For this, he was celebrated in Brussels and Paris. He was cheered by European technocrats. He became a hero of Remainers in the UK. He was applauded by establishment lackeys at the Irish Times. And he got so carried away with being fawned over by foreign bureaucrats and pro-EU luvvies that he forgot about, or simply ignored, his own people and the issues they consider to be important.

Sure, he got pats on the back from powerful people in Paris and Berlin, but what about working people in Galway or Cork? Well, now we know what they think of Varadkar’s creepy love-ins with Eurocrats and his obsessive focus on the evils of Brexit — not much.

Here is the most staggering statistic from the Irish election: just one per cent of voters said Brexit was a deciding factor in how they voted. According to an exit poll by Ipsos/MRBI, voters were far more driven by concerns about healthcare (32 per cent), housing (26 per cent), and pension issues (eight per cent).

So there was the Taoiseach making speeches and writing articles for newspapers across Europe about the scourge of Brexit, while the people of Ireland were thinking about more pressing national issues. You couldn’t ask for a better snapshot of the chasm-sized moral and political divide that now separates the technocratic establishment from everyday voters.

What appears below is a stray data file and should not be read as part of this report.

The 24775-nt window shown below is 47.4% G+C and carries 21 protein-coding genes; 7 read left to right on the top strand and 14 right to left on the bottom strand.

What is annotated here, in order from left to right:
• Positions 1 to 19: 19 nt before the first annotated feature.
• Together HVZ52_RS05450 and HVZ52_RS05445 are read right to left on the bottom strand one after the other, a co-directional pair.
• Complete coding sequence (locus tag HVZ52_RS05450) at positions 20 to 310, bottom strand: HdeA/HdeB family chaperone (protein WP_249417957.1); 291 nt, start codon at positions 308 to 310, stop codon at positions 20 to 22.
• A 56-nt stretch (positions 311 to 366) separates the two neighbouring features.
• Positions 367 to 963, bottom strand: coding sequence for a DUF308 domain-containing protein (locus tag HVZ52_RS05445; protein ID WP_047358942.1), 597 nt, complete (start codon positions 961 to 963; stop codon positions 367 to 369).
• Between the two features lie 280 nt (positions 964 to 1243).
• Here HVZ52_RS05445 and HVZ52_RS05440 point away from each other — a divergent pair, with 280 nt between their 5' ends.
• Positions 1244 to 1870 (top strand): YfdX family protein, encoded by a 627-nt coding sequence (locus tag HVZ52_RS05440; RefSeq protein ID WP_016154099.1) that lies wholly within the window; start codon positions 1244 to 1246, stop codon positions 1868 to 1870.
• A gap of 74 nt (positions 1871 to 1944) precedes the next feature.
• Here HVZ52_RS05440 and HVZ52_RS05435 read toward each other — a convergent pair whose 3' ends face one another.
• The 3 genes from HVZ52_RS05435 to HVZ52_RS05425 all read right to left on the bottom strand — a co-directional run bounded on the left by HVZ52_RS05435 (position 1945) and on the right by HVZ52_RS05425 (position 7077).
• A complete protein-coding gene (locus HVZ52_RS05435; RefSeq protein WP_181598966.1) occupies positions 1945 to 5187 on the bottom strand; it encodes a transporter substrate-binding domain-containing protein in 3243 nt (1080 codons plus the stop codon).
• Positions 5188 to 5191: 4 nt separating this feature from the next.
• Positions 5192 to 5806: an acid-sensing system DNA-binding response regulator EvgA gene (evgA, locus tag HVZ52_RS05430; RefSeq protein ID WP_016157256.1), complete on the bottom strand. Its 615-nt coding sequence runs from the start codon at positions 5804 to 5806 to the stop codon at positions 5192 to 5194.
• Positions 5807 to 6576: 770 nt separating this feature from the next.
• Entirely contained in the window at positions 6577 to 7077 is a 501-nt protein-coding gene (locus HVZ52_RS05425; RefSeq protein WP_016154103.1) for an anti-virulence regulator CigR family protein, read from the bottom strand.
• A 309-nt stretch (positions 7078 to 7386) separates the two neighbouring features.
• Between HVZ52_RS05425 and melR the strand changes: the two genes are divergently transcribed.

But it wasn’t only Varadkar who constantly and madly banged the Brexit-loathing drum. Dinner-party circles in Dublin talked about little else. From Fintan O’Toole’s anti-Brexit ramblings to every political talk show on RTE, Ireland’s great and good droned on endlessly about the horribleness of Brexit and the wonderfulness of the EU.

Every time I’ve been on the Irish media over the past year I’ve been up against three or four people insisting Brexit is the worst disaster to befall Ireland since colonisation. It was nuts. And we now know that ordinary Irish people did not share this feverish loathing of Britain’s exit from the EU. The blinkered, elitist and often quite sneering worldview of virtually the entire Dublin chattering class has been wonderfully exposed by this election.

Varadkar made himself a globetrotting spokesman for Brexitphobia, and the Irish people just weren’t interested. There’s a lesson in this for political elites across Europe: quit your anti-democratic sucking-up to Brussels and listen to your own people for a change.
Coffee House

Leo Varadkar has been hung out to dry by the EU

Ross Clark

Ross Clark
21 February 2020
The Spectator